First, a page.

Search results for “Evolution and the social mind evolutionary psychology and social cognition sydney symposium of social psychology”

Evolution and the Social Mind: Evolutionary Psychology and Social Cognition (Sydney Symposium of Social Psychology)This book seeks to combine the study of human social cognition – the way we think, decide, plan and analyze social situations – with an evolutionary framework that considers these activities in light of evolutionary adaptations for solving problems of survival faced by our ancestors over thousands of generations. The chapters report recent research and theories illustrating how evolutionary principles can shed new light on the subtle and often subconscious ways that cognitive mechanisms guide …

From Bacteria to Bach and Back: The Evolution of MindsOne of America’s foremost philosophers offers a major new account of the origins of the conscious mind.How did we come to have minds?For centuries, this question has intrigued psychologists, physicists, poets, and philosophers, who have wondered how the human mind developed its unrivaled ability to create, imagine, and explain. Disciples of Darwin have long aspired to explain how consciousness, language, and culture could have appeared through natural selection, blazing promising trails that t…

Other Minds: The Octopus, the Sea, and the Deep Origins of ConsciousnessAlthough mammals and birds are widely regarded as the smartest creatures on earth, it has lately become clear that a very distant branch of the tree of life has also sprouted higher intelligence: the cephalopods, consisting of the squid, the cuttlefish, and above all the octopus. In captivity, octopuses have been known to identify individual human keepers, raid neighboring tanks for food, turn off lightbulbs by spouting jets of water, plug drains, and make daring escapes. How is it that a creatu…

In and Out of Each Other's Bodies: Theory of Mind, Evolution, Truth, and the Nature of the SocialWhat is human sociality? How are universals such as truth and doubt variously demonstrated and negotiated in different cultures? This book offers an accessible introduction to these and other fundamental human questions. Bloch shows that the social consists of two very different things. One is a matter of continual adjustments between individuals who read each others’ minds and thus, as in sex and birth, “go in and out of each other’s minds and bodies.” The other is a time defying system of rol…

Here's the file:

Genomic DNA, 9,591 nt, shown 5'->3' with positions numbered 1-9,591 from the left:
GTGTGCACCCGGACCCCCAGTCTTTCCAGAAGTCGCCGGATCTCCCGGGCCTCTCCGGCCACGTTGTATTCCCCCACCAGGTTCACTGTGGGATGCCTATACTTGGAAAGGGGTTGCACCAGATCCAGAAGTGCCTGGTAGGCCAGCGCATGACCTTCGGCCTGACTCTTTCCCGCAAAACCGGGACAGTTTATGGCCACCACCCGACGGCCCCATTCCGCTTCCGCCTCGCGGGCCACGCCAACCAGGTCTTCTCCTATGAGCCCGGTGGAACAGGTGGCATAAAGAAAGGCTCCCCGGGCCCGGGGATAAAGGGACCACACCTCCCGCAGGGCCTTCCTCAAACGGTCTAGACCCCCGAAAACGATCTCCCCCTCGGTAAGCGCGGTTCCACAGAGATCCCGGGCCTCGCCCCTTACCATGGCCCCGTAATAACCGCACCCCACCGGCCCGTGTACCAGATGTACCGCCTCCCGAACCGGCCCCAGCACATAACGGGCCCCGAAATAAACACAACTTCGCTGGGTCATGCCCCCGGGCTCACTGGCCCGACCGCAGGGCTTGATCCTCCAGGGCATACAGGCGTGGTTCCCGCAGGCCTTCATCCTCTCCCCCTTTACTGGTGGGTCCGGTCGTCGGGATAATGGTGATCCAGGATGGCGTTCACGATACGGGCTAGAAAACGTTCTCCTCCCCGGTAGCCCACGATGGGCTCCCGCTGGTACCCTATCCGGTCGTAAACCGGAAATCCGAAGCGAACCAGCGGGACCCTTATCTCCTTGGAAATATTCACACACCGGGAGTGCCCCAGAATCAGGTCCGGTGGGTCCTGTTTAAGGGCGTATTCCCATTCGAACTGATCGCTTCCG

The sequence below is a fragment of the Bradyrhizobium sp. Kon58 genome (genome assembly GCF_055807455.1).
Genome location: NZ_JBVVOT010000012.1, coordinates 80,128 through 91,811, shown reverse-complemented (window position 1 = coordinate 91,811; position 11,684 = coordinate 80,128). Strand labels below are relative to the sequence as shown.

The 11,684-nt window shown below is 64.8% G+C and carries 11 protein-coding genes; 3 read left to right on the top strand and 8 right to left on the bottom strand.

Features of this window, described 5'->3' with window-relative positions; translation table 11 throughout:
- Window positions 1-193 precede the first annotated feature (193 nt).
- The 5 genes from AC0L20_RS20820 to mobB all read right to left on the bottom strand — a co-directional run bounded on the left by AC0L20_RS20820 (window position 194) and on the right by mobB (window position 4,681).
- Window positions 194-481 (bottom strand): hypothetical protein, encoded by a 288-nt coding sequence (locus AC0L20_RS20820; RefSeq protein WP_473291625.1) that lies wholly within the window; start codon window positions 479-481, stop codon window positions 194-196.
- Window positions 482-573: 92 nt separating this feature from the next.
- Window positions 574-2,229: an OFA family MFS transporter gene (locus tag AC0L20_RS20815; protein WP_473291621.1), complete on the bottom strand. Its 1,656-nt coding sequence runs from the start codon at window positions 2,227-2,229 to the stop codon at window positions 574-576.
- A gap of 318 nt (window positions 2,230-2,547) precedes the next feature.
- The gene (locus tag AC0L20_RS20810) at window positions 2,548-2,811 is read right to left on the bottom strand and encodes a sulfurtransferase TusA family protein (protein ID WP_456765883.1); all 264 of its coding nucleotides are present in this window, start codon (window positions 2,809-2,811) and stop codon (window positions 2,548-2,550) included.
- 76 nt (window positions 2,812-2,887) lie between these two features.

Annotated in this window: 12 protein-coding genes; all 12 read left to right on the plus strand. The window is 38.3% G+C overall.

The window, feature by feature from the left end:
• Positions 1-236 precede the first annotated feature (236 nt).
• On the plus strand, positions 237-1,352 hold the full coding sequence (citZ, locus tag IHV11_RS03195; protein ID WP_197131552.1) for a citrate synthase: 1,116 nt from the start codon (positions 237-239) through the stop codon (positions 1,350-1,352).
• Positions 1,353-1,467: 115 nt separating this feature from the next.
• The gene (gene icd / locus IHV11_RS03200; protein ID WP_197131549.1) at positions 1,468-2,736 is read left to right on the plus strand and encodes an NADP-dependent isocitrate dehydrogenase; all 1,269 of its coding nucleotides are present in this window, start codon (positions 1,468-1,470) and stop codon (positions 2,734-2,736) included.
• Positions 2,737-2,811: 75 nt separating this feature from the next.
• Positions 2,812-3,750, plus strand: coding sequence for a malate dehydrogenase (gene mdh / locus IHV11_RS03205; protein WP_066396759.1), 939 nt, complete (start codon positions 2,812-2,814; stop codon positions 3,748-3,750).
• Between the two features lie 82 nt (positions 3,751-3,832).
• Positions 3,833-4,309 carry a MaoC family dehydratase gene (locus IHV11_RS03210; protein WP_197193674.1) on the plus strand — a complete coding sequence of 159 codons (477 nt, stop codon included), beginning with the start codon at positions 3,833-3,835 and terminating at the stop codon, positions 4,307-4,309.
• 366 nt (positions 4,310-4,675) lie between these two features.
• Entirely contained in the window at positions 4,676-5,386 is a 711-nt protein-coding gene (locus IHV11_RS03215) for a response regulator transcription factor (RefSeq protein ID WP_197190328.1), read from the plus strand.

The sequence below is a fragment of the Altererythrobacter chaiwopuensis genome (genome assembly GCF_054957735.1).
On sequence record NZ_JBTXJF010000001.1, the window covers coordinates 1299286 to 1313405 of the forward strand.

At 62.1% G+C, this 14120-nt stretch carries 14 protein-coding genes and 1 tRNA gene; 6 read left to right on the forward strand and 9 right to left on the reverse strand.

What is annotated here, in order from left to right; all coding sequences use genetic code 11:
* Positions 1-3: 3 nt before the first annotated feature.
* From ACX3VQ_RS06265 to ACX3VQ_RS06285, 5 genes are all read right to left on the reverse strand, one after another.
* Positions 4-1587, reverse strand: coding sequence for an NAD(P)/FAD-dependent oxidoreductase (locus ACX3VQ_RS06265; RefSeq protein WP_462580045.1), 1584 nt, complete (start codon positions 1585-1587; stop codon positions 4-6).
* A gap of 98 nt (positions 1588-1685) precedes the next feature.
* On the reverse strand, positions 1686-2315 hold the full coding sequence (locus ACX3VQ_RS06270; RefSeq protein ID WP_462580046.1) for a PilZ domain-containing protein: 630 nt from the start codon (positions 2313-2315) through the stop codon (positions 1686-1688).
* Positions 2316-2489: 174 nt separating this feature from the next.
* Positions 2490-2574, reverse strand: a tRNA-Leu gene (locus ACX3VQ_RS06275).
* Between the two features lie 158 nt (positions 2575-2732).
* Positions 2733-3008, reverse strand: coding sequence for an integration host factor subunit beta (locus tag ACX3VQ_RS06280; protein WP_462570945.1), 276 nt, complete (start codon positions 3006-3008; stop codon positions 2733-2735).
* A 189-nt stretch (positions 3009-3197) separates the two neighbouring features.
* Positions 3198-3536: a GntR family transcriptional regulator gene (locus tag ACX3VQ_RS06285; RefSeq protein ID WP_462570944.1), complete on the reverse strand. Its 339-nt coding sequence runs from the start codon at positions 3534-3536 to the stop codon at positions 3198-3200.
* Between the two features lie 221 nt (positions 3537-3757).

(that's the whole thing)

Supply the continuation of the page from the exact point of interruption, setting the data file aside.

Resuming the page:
Social EvolutionWhat is human sociality? How are universals such as truth and doubt variously demonstrated and negotiated in different cultures? This book offers an accessible introduction to these and other fundamental human questions. Bloch shows that the social consists of two very different things. One is a matter of continual adjustments between individuals who read each others’ minds and thus, as in sex and birth, “go in and out of each other’s minds and bodies.” The other is a time defying system of rol…

Social: Why Our Brains Are Wired to ConnectWe are profoundly social creatures–more than we know.  In Social, renowned psychologist Matthew Lieberman explores groundbreaking research in social neuroscience revealing that our need to connect with other people is even more fundamental, more basic, than our need for food or shelter.  Because of this, our brain uses its spare time to learn about the social world–other people and our relation to them. It is believed that we must commit 10,000 hours to master a skill.  According to Lieberm…

Wired for Culture: Origins of the Human Social Mind“Does an excellent job of using evolutionary biology to discuss the origins of religion, music, art, and . . . morality.”―Publishers Weekly, starred reviewA unique trait of the human species is that our personalities, lifestyles, and worldviews are shaped by an accident of birth―namely, the culture into which we are born. It is our cultures and not our genes that determine which foods we eat, which languages we speak, which people we love and marry, and which people we kill in war. But h…

Thinking Big: How the Evolution of Social Life Shaped the Human MindA closer look at genealogy, incorporating how biological, anthropological, and technical factors can influence human lives We are at a pivotal moment in understanding our remote ancestry and its implications for how we live today. The barriers to what we can know about our distant relatives have been falling as a result of scientific advance, such as decoding the genomes of humans and Neanderthals, and bringing together different perspectives to answer common questions. These collaborations have…

Baboon Metaphysics: The Evolution of a Social MindIn 1838 Charles Darwin jotted in a notebook, “He who understands baboon would do more towards metaphysics than Locke.” Baboon Metaphysics is Dorothy L. Cheney and Robert M. Seyfarth’s fascinating response to Darwin’s challenge.           Cheney and Seyfarth set up camp in Botswana’s Okavango Delta, where they could intimately observe baboons and their social world. Baboons live in groups of up to 150, including a handful of males and eight or nine matrilineal families of …

Darwin's Unfinished Symphony: How Culture Made the Human MindHow culture transformed human evolutionHumans possess an extraordinary capacity for cultural production, from the arts and language to science and technology. How did the human mind–and the uniquely human ability to devise and transmit culture–evolve from its roots in animal behavior? Darwin’s Unfinished Symphony presents a captivating new theory of human cognitive evolution. This compelling and accessible book reveals how culture is not just the magnificent end product of an evolutionary proc…